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In 2008, the Australian Government increased the excise tax on premixed alcoholic drinks, or alcopops, so that they were taxed at the same rate as spirits. The move was commonly referred to as the ‘alcopops tax’. It pushed the price of alcopops up by around 70 per cent, resulting in an increase in tax from $39.36 to $66.67 per litre of alcohol.

Using sales data, researchers have found that there were reductions in the sale of alcopops at the aggregate level after the tax was introduced. Until now, there have been no studies that have looked at how consumption patterns changed using individual-level data.

As in other high-income countries, youth drinking is declining in Australia. For example, surveys of high school students show that alcohol consumption has dropped substantially between 2008 and 2017. Until now, these trends have only been examined for alcohol in general, but there has been no detailed attempt to unpack the way that consumption of different beverages has shifted over time.

Our paper was the first to examine how beverage specific (beer, wine, spirits, alcopops) alcohol consumption changed in light of both the alcopops tax and the broader decline in youth drinking. We used data from the National Drug Strategy Household Survey (NDSHS) that asks Australians about their alcohol and other drug use every three years. We had a total of 23,536 respondents aged between 14 and 29 years across five waves of the NDSHS (2004, 2007, 2010, 2013 and 2016). Respondents were asked about their drinking in detail the day before the survey, which is less likely to be affected by memory or other biases than questions covering a longer period of time. Using this data on participants ‘yesterday drinking’, we were able to see if there were any changes in beverage consumption after the alcopops tax.

A 66 per cent decline in alcopops consumption amongst all youths

We found that there was a 46 per cent decline in Australian youth drinking between 2004 and 2016. With consumption dropping in a lot of high-income countries that didn’t change their taxation, this decline probably wasn’t entirely because of the alcopops tax. However, amongst all youth the consumption of alcopops (66 per cent) declined more than spirits (48 per cent), beer (46 per cent) and wine (33 per cent).

We were also interested in what beverages Australian youth were consuming in their ‘yesterday’ drinking occasion. Figure 1 below illustrates how much of each beverage type participants consumed among those who drank.

Among alcohol consumers, beer was the most consumed beverage across the study period and this consumption declined by 32 per cent between 2004 and 2016. Consumption of premixed beverages among drinkers peaked in 2004 and 2007 and then dropped by 59 per cent in 2016. The mean number of standard drinks for wine remained stable between 2004 and 2010 and reduced by 21 per cent in 2013 and 2016. The consumption of spirits declined by 31 per cent throughout the study period.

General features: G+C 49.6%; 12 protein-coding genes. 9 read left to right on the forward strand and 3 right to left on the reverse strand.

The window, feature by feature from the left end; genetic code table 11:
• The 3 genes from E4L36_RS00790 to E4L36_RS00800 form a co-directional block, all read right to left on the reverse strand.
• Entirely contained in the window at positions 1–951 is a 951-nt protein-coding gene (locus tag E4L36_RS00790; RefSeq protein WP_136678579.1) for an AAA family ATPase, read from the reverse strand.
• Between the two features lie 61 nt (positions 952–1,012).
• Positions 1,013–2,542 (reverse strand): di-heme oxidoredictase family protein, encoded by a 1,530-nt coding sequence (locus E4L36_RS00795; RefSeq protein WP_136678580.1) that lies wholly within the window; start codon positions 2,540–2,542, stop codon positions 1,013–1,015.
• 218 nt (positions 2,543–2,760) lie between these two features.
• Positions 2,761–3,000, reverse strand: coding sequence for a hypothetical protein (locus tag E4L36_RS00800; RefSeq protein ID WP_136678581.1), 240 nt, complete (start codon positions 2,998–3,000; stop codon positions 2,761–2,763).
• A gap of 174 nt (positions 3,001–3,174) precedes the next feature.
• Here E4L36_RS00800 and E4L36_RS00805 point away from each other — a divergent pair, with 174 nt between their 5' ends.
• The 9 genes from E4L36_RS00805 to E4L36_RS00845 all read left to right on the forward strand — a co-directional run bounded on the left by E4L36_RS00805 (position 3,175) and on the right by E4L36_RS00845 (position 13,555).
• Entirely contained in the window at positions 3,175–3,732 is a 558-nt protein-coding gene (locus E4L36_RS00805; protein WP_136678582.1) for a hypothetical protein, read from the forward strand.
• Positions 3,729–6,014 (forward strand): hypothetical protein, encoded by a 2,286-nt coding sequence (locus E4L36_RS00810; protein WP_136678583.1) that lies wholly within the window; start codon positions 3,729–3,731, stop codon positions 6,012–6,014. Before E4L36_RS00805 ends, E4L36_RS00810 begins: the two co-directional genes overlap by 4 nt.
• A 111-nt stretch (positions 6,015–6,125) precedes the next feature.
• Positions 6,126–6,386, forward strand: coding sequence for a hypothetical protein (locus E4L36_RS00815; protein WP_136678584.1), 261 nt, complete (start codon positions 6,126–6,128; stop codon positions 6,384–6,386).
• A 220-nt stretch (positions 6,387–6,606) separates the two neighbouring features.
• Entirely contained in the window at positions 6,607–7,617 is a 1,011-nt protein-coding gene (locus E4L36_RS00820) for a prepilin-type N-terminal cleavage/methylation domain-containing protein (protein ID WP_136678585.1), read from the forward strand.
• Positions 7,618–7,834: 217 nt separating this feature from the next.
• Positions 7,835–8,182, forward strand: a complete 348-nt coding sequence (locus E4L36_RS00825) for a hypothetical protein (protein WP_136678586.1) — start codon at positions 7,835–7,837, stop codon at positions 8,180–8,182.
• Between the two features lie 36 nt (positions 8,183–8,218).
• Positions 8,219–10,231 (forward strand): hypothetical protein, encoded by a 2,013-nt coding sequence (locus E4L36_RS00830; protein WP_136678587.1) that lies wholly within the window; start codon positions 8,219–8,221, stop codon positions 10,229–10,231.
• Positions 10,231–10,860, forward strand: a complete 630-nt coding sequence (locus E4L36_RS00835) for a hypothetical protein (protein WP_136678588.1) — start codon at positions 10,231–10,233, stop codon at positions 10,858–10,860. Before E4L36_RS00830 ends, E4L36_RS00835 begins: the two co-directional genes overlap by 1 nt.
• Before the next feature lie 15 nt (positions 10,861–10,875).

Figure 1. Mean standard drinks consumed by youth drinkers yesterday by beverage type across the five waves of the NDSHS with 95 per cent confidence intervals with a reference line in 2008 (when the tax was introduced).

Males and females responded differently

The mean number of standard drinks consumed were assessed for males and females. We found that both males and females drank less alcopops after the tax was introduced, although the reduction in alcopops consumption for females did not occur immediately in 2010. Young female drinkers also drank less wine after the alcopops tax. Meanwhile, males had an immediate increase in wine consumption in 2010 after the tax but since then their wine consumption has decreased.

We were also interested to see if there were any differences in beverage specific consumption between participants aged 14 to 21 and 22 to 29. Younger participants (aged 14 to 21) reported more standard drinks consumed as premix than older participants (aged 22 to 29). Both age groups had their premix consumption reduced by more than 50 per cent after the alcopops tax was introduced. Older participants also reported reductions in mean standard drinks consumed as spirits in 2013 and wine in 2016 compared with 2007.

Lastly, our study examined the beverage specific consumption of light (consumed less than five standard drinks) and risky drinkers (consumed five or more standard drinks). Premix consumption reduced by 50 per cent for both light and risky drinkers after the alcopops tax was increased.

Apart from the introduction of the alcopops tax, the Australian Government changes the alcohol excise rates twice a year, in line with the Consumer Price Index (CPI). We do not expect these changes in the excise rates to influence our results as they simply modify the tax to match inflation.

Taxation can influence youth alcohol consumption

In conclusion, we examined 13 years of survey data to see if the alcopops tax resulted in young people drinking less or simply changing their drink of choice. The results from our study indicate that youth drinking has declined during the study period and that the consumption of alcopops has declined faster than that of other beverages. These results provide more evidence that changes in taxation of alcohol products, when they are passed through to prices, can influence alcohol consumption, particularly for young people.


This article is based on Mojica‐Perez, Y., Callinan, S., & Livingston, M. (2020). Examining beverage‐specific trends in youth drinking in Australia before and after the implementation of the alcopops tax. Drug and Alcohol Review.

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